Kamisu, Japan: Our Sister City

Kamisu Park Opening

What is a Sister City?

The idea of a sister city was developed by President Eisenhower in 1956 as a way to connect cities, around the world, on a personal level. Our mission is to be committed to promoting global communities through the exchange of arts and culture while developing bonds between the two sister cities of Eureka and Kamisu. For more information, explore the Sister Cities website.


The City of Eureka began a sister city relationship with Kamisu City in 1991. Former Mayor Nancy Flemming found a letter sent by then, Kamisu Mayor Numata, and a partnership was cultivated. According to former Mayor Flemming, when the agreement was first made, both cities were very similar: small cities, same sized port, and off the main highway. Today, nearly 30 years later, Kamisu has grown quite a bit but has maintained a relationship with Eureka nonetheless.

Eureka and Kamisu have exchanged more than just letters over the years. Both cities have participated in cultural exchanges starting in 1991, when the partnership was first started, up to the most recent trip in 2015, when Eureka locals Holly and Harvey II visited Kamisu to celebrate Kamisu's 10th anniversary of their merging cities.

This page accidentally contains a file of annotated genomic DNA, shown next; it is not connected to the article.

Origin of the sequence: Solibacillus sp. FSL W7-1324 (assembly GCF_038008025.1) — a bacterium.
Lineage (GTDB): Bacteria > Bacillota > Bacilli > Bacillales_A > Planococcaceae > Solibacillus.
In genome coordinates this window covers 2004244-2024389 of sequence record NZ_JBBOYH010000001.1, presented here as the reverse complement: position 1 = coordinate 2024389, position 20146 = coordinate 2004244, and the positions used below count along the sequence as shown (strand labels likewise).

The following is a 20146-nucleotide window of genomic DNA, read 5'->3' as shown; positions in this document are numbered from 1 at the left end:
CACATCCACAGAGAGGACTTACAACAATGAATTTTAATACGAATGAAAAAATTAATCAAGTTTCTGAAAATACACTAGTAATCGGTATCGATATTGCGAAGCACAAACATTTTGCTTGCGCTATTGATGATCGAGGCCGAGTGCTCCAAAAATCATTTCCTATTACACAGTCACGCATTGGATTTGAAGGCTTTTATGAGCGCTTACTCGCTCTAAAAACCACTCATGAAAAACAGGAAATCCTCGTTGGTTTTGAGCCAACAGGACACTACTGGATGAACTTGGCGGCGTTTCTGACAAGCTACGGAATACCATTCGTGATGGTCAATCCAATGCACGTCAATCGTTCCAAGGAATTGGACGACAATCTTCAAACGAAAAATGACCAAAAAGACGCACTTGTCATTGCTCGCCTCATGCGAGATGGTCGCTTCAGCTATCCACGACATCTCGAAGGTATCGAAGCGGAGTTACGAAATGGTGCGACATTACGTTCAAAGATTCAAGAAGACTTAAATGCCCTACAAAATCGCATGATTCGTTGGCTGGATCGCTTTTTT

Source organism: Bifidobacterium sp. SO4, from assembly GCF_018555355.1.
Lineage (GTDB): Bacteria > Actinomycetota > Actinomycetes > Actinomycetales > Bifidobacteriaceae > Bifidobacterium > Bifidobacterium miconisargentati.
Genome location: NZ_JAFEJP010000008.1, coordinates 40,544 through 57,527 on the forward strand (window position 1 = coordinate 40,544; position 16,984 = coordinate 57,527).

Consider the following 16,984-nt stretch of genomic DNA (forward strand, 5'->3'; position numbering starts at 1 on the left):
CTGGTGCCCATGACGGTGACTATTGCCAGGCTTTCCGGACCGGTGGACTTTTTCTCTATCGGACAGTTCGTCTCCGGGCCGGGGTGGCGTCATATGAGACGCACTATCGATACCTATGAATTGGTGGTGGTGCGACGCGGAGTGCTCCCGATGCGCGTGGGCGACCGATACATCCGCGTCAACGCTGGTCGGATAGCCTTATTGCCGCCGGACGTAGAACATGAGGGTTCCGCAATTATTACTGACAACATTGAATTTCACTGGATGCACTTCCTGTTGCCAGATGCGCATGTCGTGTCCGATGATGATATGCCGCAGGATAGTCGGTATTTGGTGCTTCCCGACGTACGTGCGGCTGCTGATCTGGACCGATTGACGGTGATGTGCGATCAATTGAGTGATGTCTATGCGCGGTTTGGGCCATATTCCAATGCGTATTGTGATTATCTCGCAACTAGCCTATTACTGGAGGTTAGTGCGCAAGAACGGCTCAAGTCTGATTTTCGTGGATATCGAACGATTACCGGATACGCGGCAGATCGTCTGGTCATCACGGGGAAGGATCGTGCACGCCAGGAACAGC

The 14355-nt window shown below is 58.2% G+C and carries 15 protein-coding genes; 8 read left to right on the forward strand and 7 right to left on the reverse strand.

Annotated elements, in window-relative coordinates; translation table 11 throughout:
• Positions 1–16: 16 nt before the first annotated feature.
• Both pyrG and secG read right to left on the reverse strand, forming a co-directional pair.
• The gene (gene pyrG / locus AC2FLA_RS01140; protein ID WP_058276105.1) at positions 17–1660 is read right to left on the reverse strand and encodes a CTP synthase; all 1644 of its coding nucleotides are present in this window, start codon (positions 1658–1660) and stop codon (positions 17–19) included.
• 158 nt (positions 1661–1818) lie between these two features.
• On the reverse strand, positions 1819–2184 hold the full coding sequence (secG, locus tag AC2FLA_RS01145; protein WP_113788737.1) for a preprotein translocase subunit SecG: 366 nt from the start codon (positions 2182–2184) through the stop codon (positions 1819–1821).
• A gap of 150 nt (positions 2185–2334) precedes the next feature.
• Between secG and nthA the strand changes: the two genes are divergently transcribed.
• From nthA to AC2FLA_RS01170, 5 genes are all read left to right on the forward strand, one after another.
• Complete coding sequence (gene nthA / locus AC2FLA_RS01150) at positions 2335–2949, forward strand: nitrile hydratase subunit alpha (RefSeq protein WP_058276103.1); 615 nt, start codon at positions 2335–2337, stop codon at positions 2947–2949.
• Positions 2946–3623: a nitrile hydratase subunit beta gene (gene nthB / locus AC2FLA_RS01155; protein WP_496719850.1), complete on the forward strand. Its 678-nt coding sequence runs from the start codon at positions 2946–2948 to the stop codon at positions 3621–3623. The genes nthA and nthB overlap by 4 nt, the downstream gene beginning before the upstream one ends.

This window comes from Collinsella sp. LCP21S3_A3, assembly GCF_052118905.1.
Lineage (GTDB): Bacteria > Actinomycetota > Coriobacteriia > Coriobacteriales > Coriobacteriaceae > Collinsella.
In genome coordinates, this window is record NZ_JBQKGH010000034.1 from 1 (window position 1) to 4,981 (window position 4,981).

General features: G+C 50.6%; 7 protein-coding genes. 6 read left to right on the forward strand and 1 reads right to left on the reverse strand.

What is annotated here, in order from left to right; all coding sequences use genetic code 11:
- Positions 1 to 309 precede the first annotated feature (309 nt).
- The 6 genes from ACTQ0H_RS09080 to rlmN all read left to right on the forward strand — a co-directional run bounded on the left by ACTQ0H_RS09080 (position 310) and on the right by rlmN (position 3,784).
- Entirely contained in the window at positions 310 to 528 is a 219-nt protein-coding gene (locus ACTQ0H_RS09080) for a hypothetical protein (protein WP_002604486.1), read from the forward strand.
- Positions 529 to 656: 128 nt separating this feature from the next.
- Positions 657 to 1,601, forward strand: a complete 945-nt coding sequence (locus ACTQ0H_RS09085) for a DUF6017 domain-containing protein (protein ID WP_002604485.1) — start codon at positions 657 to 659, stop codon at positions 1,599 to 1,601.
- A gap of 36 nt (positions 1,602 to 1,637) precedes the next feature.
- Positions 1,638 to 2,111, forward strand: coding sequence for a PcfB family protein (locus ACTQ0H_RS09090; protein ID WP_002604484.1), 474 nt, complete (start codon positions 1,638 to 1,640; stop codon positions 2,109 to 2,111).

Most recently, on February 5, 2019, the City of Eureka announced the dedication of "Kamisu Park." The park is located on the southbound stretch of the highway at the corner of Q Street. The City of Kamisu graciously donated cherry trees to represent the friendship between cities. Mayor Susan Seaman and Mayor Susumu Ishida, of Kamisu, joined together to carry on the tradition of friendship through a sister city partnership that has lasted 30 years.

Groundbreaking at Kamisu Park

About Kamisu

A short 55 miles east of Tokyo resides the 95,000 residents of Kamisu City. With a thriving seaport and rich culture, Kamisu readily welcomes many visitors, offering free Japanese classes and many beautiful attractions. 

People Swimming at the Beach in Kamisu Japan